Sorry it’s been so long since I’ve written anything original. (It’s been a crazy summer.) Some of you have probably picked up on the latest events, but if you haven’t, here’s the big news: I’m getting married on Sunday! (Whaaat.)
Between picking up an almost-fulltime job and wedding planning, I’ve had little time for writing over the last four months. I’ve struggled with feeling like an inadequate blogger, but the fact that you’re all still here is a huge encouragement. Thanks for sticking with me. You’re the best.
Relationships are an investment: the more you put into them, the stronger and more valuable they become. This is why it’s important to invest consistently and purposefully. If you don’t, your connection will suffer.
Our generation’s mentality towards dating requires very little investment, and it’s no wonder we don’t value our relationships the way we should. Generosity isn’t a popular mindset, but perhaps it’s time we started cultivating it better. I want to challenge you to invest in three specific areas of your relationship.
Sam and I were long-distance for the first nine months of our relationship, and let me be the first to say, long-distance relationships are a struggle. It’s hard to go weeks or even months without seeing each other—especially if there’s no end in sight. Miles can wear on your relationship, so it’s important to be intentional about cultivating connection in spite of distance.
Despite the hardships of being separated physically, we learned a great deal from our period of distance—most notably, the importance of communication. To put it another way: when talking is all you have, you get really good at it. Couples who have learned to communicate well will be much more likely to develop strong, lasting relationships, so today I want to share a few tips to help you navigate what can be a bit of a rocky road.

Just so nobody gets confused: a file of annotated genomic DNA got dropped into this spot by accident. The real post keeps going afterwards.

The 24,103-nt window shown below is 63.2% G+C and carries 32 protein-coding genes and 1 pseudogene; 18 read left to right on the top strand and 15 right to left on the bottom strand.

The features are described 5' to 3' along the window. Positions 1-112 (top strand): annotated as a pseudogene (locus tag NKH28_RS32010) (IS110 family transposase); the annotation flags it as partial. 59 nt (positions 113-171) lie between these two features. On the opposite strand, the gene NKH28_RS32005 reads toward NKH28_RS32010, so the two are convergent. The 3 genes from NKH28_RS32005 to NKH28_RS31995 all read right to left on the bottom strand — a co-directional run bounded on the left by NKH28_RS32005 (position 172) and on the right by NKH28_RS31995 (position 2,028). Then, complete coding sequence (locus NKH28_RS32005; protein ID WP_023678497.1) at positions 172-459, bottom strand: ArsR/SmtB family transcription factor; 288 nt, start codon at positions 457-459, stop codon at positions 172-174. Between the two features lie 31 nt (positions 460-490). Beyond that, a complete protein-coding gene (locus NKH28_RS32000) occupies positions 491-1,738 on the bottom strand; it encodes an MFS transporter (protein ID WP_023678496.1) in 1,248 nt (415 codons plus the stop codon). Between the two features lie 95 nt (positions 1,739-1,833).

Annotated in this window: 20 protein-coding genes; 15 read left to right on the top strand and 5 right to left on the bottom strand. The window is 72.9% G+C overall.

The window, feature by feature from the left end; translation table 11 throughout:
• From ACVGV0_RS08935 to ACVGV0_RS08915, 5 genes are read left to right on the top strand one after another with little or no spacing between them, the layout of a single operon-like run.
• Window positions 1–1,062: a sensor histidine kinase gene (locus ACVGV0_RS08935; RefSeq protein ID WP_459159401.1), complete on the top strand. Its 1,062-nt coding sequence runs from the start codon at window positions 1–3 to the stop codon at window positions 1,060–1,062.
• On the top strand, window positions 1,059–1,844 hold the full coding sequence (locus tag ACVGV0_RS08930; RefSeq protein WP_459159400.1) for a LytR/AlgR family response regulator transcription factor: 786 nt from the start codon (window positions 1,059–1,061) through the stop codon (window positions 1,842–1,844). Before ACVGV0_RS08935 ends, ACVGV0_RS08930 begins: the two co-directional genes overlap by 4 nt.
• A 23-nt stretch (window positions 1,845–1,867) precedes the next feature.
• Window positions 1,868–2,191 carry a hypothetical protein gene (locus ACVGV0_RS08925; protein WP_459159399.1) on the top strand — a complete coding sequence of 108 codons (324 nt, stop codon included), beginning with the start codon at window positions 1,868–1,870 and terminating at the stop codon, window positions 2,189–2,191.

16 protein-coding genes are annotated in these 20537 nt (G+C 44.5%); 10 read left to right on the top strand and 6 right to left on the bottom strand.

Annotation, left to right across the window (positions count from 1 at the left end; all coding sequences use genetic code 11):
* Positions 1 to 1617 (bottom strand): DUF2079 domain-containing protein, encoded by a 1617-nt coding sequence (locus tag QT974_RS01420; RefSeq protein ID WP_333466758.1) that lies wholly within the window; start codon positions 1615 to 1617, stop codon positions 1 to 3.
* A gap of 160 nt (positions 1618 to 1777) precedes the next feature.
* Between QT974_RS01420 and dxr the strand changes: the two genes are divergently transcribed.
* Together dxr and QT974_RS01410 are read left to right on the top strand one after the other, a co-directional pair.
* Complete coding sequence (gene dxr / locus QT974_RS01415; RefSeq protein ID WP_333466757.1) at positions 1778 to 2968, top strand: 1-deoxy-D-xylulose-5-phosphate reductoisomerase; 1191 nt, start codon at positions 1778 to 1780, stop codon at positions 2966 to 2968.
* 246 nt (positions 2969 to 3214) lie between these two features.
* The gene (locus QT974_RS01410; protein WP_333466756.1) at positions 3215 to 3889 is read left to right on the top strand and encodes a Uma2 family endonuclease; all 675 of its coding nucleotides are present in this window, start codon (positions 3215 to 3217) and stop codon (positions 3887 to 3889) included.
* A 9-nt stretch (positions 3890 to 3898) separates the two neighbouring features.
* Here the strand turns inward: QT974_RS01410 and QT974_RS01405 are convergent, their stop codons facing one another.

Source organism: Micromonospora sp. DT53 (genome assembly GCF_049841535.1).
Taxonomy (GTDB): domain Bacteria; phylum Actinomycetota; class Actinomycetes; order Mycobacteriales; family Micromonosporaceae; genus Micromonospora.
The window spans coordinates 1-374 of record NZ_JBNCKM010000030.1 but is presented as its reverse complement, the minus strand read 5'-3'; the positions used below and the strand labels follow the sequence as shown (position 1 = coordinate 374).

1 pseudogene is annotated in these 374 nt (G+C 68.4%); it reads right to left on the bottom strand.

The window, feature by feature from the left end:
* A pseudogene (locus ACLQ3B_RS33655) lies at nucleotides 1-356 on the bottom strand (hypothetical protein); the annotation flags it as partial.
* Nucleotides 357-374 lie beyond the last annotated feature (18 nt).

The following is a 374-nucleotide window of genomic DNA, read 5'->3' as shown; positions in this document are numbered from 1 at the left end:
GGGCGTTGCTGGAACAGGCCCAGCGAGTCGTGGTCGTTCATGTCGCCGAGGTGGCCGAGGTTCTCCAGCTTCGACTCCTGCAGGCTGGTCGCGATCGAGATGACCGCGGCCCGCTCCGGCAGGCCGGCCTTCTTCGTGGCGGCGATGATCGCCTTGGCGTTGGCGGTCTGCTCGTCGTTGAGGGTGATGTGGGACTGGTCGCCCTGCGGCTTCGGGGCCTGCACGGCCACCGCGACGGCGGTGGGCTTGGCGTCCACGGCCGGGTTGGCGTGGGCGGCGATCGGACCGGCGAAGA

We of the millennial generation face more clutter and shiny distractions than any generation before us. We have things like television, radio, ads, email, social media, texting, and more—all at our fingertips, vying for our attention every single day. Things get complicated fast.
We’re in the habit of keeping up with everything—and not because we have to, but because we can. Entertainment and information are everywhere all the time, so why not? We’re used to living with so much mental clutter, we sometimes don’t even recognize how it’s causing us to suffer.
We live in a time where virtually anything is possible. We have luxuries nobody had in the past; things like technology, the internet, social media, and more. We live in a time when it is more possible than ever to make a difference.
Most of us like the idea of making a difference, right? We like to imagine ourselves as the hero we’ve read about in stories or seen on the big screen. We dream of adventures and the Perilous Realm, waiting for that magical moment when we will feel like a hero—and that’s the problem.
Life is crazy, isn’t it? Another day of rushing here and running there; trying to keep up with your social life and meet all those looming deadlines. It’s all just…wild.
Sometimes in the midst of the wild, we get worn down. If you’re an introvert like me, maybe you get socially overextended. (Maybe extroverts sometimes do too? I wouldn’t know.) Keeping up gets hard, and the crazy thing is that most of us are keeping up with far more than we need to.
Today I felt discouraged. About my writing, about my blog, and about a great many other things. I found myself wondering, “Am I even good enough to do this? What if I mess up? What if after all this, nobody cares?”
Discouragement is a real struggle, and it happens to everybody, no matter how long you’ve been writing or how much experience you have. I kept wondering what I was doing wrong. After a short text conversation with Sam, during which I explained my struggle and admitted to being discouraged, he told me to go for a walk. And honestly, my first thought was, “Well, wouldn’t that be a waste of time?” I had work to do.